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Juvenile courts turn to psychology

By Lu Chen (Global Times)

09:10, May 31, 2013

Shanghai's juvenile court system held 193 psychological counseling sessions and interventions for juvenile offenders and their families in 2012, more than twice as many as in the previous year, Shanghai Higher People's Court said Thursday.

Juvenile courts currently handle about 1,300 criminal cases, down from 2,682 cases in 2007. About 80 percent of juvenile offenders are the children of migrant workers, the court said.

"Despite the drop in the number of juvenile criminal cases, some young offenders have a tendency toward extreme and violent behavior when they get into disputes," said Zou Bihua, vice president of Shanghai Higher People's Court.

It is necessary for the courts to have psychologists who can assist judges and attorneys with forensic evaluations of defendants and provide judges and attorneys with an analysis of the youths' emotional, behavioral and cognitive states, Zou said. When dealing with juvenile offenders, judges have sought assistance from psychology graduate students at East China Normal University. Last year, 10 graduate students helped the courts carry out psychological interventions for juvenile delinquents. The effort is part of a long-term cooperation agreement between the university and the court system.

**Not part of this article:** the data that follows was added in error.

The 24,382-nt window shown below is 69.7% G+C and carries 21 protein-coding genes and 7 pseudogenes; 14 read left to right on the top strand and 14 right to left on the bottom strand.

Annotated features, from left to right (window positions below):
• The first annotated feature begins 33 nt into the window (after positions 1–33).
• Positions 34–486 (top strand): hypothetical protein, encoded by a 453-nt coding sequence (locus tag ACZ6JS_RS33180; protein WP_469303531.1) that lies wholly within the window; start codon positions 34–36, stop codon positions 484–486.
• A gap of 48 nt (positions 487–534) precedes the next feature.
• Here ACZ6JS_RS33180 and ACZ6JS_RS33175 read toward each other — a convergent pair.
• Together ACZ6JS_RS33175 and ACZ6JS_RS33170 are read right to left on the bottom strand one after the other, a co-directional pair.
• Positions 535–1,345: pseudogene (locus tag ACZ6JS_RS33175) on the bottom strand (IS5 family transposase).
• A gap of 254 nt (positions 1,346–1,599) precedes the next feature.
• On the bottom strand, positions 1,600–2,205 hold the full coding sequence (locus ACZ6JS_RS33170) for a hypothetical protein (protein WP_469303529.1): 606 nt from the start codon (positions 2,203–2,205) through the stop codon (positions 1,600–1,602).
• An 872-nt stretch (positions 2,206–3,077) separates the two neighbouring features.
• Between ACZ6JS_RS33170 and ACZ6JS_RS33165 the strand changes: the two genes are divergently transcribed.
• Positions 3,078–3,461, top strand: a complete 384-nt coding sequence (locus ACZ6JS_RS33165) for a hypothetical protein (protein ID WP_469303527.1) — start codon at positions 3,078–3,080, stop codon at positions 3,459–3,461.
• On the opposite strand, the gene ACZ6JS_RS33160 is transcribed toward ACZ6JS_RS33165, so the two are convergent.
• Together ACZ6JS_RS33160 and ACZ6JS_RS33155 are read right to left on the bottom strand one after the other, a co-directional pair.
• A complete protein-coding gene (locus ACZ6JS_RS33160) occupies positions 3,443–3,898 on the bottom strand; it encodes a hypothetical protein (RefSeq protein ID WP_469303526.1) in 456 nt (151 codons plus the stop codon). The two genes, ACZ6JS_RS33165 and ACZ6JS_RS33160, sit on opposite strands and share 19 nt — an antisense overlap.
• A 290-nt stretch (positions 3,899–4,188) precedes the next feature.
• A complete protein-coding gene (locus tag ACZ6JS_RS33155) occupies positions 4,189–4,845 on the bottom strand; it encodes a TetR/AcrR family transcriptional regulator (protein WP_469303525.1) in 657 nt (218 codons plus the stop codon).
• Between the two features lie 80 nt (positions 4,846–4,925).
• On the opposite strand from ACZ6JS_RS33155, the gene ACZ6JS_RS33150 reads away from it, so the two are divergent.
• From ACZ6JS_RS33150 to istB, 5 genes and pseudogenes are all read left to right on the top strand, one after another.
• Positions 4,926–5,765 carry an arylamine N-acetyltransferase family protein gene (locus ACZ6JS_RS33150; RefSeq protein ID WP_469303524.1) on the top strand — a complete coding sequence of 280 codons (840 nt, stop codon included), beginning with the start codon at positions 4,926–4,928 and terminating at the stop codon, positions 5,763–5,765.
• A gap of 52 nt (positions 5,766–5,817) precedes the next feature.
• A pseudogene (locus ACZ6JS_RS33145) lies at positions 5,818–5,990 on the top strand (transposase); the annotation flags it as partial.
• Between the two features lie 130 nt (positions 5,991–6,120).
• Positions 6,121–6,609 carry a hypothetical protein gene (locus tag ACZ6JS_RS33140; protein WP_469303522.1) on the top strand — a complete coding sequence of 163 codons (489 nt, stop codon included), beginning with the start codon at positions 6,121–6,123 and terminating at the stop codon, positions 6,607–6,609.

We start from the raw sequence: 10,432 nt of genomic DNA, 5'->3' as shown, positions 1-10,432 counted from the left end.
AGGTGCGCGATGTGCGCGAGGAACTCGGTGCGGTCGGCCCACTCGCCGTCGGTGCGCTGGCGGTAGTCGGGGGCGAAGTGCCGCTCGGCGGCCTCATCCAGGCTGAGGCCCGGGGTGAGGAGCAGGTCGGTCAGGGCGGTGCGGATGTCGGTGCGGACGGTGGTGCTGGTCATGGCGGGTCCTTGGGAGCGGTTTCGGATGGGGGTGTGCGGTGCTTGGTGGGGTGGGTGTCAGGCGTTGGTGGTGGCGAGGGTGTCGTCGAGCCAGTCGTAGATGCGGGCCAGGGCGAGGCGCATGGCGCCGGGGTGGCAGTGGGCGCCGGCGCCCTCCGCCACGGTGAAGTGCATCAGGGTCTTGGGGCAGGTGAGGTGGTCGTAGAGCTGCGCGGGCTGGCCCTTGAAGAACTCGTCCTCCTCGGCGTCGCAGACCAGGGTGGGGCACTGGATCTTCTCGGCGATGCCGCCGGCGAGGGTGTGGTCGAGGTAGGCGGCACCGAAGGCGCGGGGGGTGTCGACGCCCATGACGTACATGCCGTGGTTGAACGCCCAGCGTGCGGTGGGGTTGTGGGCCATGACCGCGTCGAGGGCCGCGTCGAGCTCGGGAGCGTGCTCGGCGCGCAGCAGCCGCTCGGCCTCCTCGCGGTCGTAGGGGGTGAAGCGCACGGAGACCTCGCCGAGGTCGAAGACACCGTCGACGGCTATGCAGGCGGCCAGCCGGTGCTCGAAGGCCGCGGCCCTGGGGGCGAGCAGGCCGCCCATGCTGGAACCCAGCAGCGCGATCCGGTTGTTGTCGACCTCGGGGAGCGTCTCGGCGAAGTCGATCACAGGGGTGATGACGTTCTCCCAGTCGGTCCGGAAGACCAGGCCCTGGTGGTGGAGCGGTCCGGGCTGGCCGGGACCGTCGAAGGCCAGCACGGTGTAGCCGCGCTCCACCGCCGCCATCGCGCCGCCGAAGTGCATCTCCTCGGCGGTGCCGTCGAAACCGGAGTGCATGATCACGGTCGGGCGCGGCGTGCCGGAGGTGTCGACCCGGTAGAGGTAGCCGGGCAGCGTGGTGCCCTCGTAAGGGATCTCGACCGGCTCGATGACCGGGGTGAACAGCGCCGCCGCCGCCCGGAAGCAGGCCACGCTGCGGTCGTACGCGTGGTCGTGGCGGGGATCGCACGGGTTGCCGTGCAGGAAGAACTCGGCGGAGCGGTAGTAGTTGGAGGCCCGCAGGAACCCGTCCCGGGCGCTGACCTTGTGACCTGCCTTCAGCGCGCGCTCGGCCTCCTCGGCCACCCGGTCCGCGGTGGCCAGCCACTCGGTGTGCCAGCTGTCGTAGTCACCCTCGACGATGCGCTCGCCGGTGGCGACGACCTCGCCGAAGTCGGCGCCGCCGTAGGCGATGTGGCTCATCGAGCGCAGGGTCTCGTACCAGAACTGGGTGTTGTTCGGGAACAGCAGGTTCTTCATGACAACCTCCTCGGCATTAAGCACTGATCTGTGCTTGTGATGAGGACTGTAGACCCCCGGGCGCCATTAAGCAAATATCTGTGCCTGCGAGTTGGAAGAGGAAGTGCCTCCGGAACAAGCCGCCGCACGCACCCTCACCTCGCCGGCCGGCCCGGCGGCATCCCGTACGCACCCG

The courts still need to do more, Zou said. Judges have been required to obtain basic psychological knowledge so they can communicate better with young people and improve how juvenile cases are handled.

So far, about 80 judges have obtained a grade-2 national certification for psychological counseling. Fifty judges have been chosen to work as court psychological counselors, according to a press release.

Psychological intervention can also help reduce the criminal relapse rate, which has dropped to 4 percent from 8 percent three years ago, Zou told the Global Times.

The ultimate goal of interventions is to help the juveniles make a smooth transition back into society, said Sun Lei, vice president of Pudong New Area People's Court. "This way, they can make new friends, go back to schools and find a good job in the near future," Sun told the Global Times.

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